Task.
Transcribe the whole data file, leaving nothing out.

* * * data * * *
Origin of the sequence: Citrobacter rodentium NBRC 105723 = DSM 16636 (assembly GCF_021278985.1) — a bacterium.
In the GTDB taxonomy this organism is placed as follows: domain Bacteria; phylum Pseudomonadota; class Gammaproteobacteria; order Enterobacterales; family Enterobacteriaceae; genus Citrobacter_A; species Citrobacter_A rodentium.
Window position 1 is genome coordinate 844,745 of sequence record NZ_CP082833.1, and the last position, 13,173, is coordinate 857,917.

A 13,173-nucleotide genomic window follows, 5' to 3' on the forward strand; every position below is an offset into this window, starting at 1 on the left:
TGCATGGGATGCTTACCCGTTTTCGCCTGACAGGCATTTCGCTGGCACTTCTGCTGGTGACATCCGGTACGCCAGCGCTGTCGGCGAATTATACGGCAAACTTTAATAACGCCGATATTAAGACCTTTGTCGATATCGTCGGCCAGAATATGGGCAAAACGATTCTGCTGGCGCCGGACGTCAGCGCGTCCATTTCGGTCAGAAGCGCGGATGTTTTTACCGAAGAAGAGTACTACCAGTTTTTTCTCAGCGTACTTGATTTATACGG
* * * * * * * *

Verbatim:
Origin of the sequence: Citrobacter rodentium NBRC 105723 = DSM 16636 (assembly GCF_021278985.1) — a bacterium.
In the GTDB taxonomy this organism is placed as follows: domain Bacteria; phylum Pseudomonadota; class Gammaproteobacteria; order Enterobacterales; family Enterobacteriaceae; genus Citrobacter_A; species Citrobacter_A rodentium.
Window position 1 is genome coordinate 844,745 of sequence record NZ_CP082833.1, and the last position, 13,173, is coordinate 857,917.

A 13,173-nucleotide genomic window follows, 5' to 3' on the forward strand; every position below is an offset into this window, starting at 1 on the left:
TGCATGGGATGCTTACCCGTTTTCGCCTGACAGGCATTTCGCTGGCACTTCTGCTGGTGACATCCGGTACGCCAGCGCTGTCGGCGAATTATACGGCAAACTTTAATAACGCCGATATTAAGACCTTTGTCGATATCGTCGGCCAGAATATGGGCAAAACGATTCTGCTGGCGCCGGACGTCAGCGCGTCCATTTCGGTCAGAAGCGCGGATGTTTTTACCGAAGAAGAGTACTACCAGTTTTTTCTCAGCGTACTTGATTTATACGG